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Hillary Clinton condemns Donald Trump after protests shut down Chicago rally

Donald Trump's opponents condemn violence at ... 02:22

ST. LOUIS -- The morning after protests shut down a Donald Trump rally in Chicago, Hillary Clinton accused the Republican frontrunner of inciting the violence with "ugly, divisive rhetoric."

"The ugly, divisive rhetoric we are hearing from Donald Trump and the encouragement of violence and aggression is wrong, and it's dangerous," she said, speaking at a canvass kickoff at the O'Fallon Park Recreation Complex in St. Louis. "If you play with matches, you're going to start a fire you can't control. That's not leadership. That's political arson."

Clinton's comments followed a written statement issued by her campaign late Friday night calling for unity, but which never directly condemned the candidate himself.

CBS News journalist detained as Chicago Trump... 02:25

"The test of leadership and citizenship is the opposite," Clinton continued. "If you see bigotry, oppose it. If you see violence, condemn it. And if you see a bully, stand up to him."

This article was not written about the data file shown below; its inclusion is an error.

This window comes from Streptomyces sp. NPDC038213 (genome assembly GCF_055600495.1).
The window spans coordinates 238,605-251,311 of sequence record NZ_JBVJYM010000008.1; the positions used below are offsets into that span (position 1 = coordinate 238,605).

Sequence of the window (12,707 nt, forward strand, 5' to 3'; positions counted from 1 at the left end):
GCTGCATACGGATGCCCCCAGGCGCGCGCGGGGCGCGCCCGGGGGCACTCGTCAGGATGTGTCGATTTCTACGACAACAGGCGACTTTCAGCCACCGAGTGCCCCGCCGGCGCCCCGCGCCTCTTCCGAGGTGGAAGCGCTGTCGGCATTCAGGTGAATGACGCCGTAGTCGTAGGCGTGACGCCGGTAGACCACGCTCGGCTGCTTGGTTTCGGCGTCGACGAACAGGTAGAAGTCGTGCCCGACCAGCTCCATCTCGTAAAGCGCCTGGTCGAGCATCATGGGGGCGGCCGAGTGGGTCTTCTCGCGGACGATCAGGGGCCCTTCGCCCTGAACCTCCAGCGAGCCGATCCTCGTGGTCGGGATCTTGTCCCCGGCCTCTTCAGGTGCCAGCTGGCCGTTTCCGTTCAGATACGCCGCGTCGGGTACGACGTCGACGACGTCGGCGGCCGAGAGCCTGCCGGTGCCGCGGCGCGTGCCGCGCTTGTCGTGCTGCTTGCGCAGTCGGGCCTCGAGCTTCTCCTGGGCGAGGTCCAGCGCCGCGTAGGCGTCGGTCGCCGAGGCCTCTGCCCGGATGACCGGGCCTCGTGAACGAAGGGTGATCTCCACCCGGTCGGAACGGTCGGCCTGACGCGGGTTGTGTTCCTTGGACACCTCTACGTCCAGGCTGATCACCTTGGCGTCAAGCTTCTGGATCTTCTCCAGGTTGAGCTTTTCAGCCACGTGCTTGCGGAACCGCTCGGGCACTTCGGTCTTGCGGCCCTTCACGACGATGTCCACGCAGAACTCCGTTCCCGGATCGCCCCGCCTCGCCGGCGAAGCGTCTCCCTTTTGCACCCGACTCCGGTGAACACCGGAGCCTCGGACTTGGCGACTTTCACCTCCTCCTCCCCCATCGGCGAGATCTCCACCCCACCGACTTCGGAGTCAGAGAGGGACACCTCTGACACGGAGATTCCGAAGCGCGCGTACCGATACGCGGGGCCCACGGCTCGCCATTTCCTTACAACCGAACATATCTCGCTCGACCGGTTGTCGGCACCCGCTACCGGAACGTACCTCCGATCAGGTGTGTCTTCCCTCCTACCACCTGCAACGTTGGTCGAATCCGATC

Clinton acknowledged that voters "on the left, on the right" are angry, and said that the anger Americans are feeling is justified.

"Many people have gotten a raw deal for too long," she said. "Our economy and our politics have failed to deliver results the way they should. But I believe with all my heart the only way to fix what's broken is to stand together."

Clinton, who is holding events in Missouri and Ohio on Saturday ahead of those states' primaries on Tuesday, has been campaigning in part on a message of "love and kindness." She often says, in a direct rebuke to Trump's slogan, that the country needs to made "whole" again. Speaking to her supporters on Saturday morning, she encouraged them to get out and vote.

"I want us to roll up our sleeves and get to work and to stand against this tide of bullying and bigotry and blustering that is going on in our political system," she said. "The best way to do that is to turn everybody we can out to vote on Tuesday. Send a clear message."

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